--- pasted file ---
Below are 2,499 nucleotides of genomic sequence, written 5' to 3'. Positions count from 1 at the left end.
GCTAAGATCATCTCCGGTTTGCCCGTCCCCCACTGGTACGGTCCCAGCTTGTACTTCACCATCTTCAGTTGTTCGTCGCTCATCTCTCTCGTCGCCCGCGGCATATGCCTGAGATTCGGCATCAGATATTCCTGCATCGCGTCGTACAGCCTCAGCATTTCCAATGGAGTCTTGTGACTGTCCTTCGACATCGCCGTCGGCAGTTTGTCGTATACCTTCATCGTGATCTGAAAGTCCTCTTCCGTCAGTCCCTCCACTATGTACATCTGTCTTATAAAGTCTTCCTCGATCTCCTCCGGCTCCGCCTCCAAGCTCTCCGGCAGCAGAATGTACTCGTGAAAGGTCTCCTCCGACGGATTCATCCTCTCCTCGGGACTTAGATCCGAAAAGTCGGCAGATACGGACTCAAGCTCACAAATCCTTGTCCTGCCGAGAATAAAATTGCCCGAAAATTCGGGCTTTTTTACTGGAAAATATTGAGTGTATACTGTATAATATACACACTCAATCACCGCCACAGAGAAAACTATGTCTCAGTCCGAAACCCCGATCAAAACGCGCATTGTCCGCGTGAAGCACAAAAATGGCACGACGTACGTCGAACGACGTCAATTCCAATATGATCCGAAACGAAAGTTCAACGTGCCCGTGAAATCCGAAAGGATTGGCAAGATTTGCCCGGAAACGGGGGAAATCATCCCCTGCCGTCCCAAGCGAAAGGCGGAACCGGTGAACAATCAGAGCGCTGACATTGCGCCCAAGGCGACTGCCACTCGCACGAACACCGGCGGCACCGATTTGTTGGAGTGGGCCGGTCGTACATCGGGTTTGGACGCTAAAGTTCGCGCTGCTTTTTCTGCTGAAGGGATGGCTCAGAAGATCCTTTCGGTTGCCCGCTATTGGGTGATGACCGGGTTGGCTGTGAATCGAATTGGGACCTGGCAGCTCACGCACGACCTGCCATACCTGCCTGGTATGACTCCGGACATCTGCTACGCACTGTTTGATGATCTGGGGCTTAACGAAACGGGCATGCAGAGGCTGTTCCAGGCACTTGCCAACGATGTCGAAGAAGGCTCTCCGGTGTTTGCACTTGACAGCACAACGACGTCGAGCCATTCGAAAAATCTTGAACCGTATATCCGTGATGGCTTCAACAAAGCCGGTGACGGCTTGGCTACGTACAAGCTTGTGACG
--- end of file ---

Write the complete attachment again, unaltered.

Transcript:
Below are 2,499 nucleotides of genomic sequence, written 5' to 3'. Positions count from 1 at the left end.
GCTAAGATCATCTCCGGTTTGCCCGTCCCCCACTGGTACGGTCCCAGCTTGTACTTCACCATCTTCAGTTGTTCGTCGCTCATCTCTCTCGTCGCCCGCGGCATATGCCTGAGATTCGGCATCAGATATTCCTGCATCGCGTCGTACAGCCTCAGCATTTCCAATGGAGTCTTGTGACTGTCCTTCGACATCGCCGTCGGCAGTTTGTCGTATACCTTCATCGTGATCTGAAAGTCCTCTTCCGTCAGTCCCTCCACTATGTACATCTGTCTTATAAAGTCTTCCTCGATCTCCTCCGGCTCCGCCTCCAAGCTCTCCGGCAGCAGAATGTACTCGTGAAAGGTCTCCTCCGACGGATTCATCCTCTCCTCGGGACTTAGATCCGAAAAGTCGGCAGATACGGACTCAAGCTCACAAATCCTTGTCCTGCCGAGAATAAAATTGCCCGAAAATTCGGGCTTTTTTACTGGAAAATATTGAGTGTATACTGTATAATATACACACTCAATCACCGCCACAGAGAAAACTATGTCTCAGTCCGAAACCCCGATCAAAACGCGCATTGTCCGCGTGAAGCACAAAAATGGCACGACGTACGTCGAACGACGTCAATTCCAATATGATCCGAAACGAAAGTTCAACGTGCCCGTGAAATCCGAAAGGATTGGCAAGATTTGCCCGGAAACGGGGGAAATCATCCCCTGCCGTCCCAAGCGAAAGGCGGAACCGGTGAACAATCAGAGCGCTGACATTGCGCCCAAGGCGACTGCCACTCGCACGAACACCGGCGGCACCGATTTGTTGGAGTGGGCCGGTCGTACATCGGGTTTGGACGCTAAAGTTCGCGCTGCTTTTTCTGCTGAAGGGATGGCTCAGAAGATCCTTTCGGTTGCCCGCTATTGGGTGATGACCGGGTTGGCTGTGAATCGAATTGGGACCTGGCAGCTCACGCACGACCTGCCATACCTGCCTGGTATGACTCCGGACATCTGCTACGCACTGTTTGATGATCTGGGGCTTAACGAAACGGGCATGCAGAGGCTGTTCCAGGCACTTGCCAACGATGTCGAAGAAGGCTCTCCGGTGTTTGCACTTGACAGCACAACGACGTCGAGCCATTCGAAAAATCTTGAACCGTATATCCGTGATGGCTTCAACAAAGCCGGTGACGGCTTGGCTACGTACAAGCTTGTGACG